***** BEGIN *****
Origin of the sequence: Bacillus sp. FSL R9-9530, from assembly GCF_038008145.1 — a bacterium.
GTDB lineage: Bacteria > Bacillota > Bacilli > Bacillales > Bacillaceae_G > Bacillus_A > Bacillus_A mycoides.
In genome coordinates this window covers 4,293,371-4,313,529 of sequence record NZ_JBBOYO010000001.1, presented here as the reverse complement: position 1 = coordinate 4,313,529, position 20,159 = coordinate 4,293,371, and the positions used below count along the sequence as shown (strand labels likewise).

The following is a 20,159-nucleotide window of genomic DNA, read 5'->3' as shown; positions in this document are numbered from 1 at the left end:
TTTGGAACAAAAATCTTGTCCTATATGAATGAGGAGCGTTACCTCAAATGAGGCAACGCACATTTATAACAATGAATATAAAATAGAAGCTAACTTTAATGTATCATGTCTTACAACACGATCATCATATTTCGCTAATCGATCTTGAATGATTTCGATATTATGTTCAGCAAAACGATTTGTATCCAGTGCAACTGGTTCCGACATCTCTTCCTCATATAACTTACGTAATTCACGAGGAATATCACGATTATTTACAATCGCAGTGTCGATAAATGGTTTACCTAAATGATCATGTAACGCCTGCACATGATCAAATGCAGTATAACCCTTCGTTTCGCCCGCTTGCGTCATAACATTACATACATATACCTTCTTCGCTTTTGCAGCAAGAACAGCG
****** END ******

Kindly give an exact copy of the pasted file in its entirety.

Origin of the sequence: Bacillus sp. FSL R9-9530, from assembly GCF_038008145.1 — a bacterium.
GTDB lineage: Bacteria > Bacillota > Bacilli > Bacillales > Bacillaceae_G > Bacillus_A > Bacillus_A mycoides.
In genome coordinates this window covers 4,293,371-4,313,529 of sequence record NZ_JBBOYO010000001.1, presented here as the reverse complement: position 1 = coordinate 4,313,529, position 20,159 = coordinate 4,293,371, and the positions used below count along the sequence as shown (strand labels likewise).

The following is a 20,159-nucleotide window of genomic DNA, read 5'->3' as shown; positions in this document are numbered from 1 at the left end:
TTTGGAACAAAAATCTTGTCCTATATGAATGAGGAGCGTTACCTCAAATGAGGCAACGCACATTTATAACAATGAATATAAAATAGAAGCTAACTTTAATGTATCATGTCTTACAACACGATCATCATATTTCGCTAATCGATCTTGAATGATTTCGATATTATGTTCAGCAAAACGATTTGTATCCAGTGCAACTGGTTCCGACATCTCTTCCTCATATAACTTACGTAATTCACGAGGAATATCACGATTATTTACAATCGCAGTGTCGATAAATGGTTTACCTAAATGATCATGTAACGCCTGCACATGATCAAATGCAGTATAACCCTTCGTTTCGCCCGCTTGCGTCATAACATTACATACATATACCTTCTTCGCTTTTGCAGCAAGAACAGCG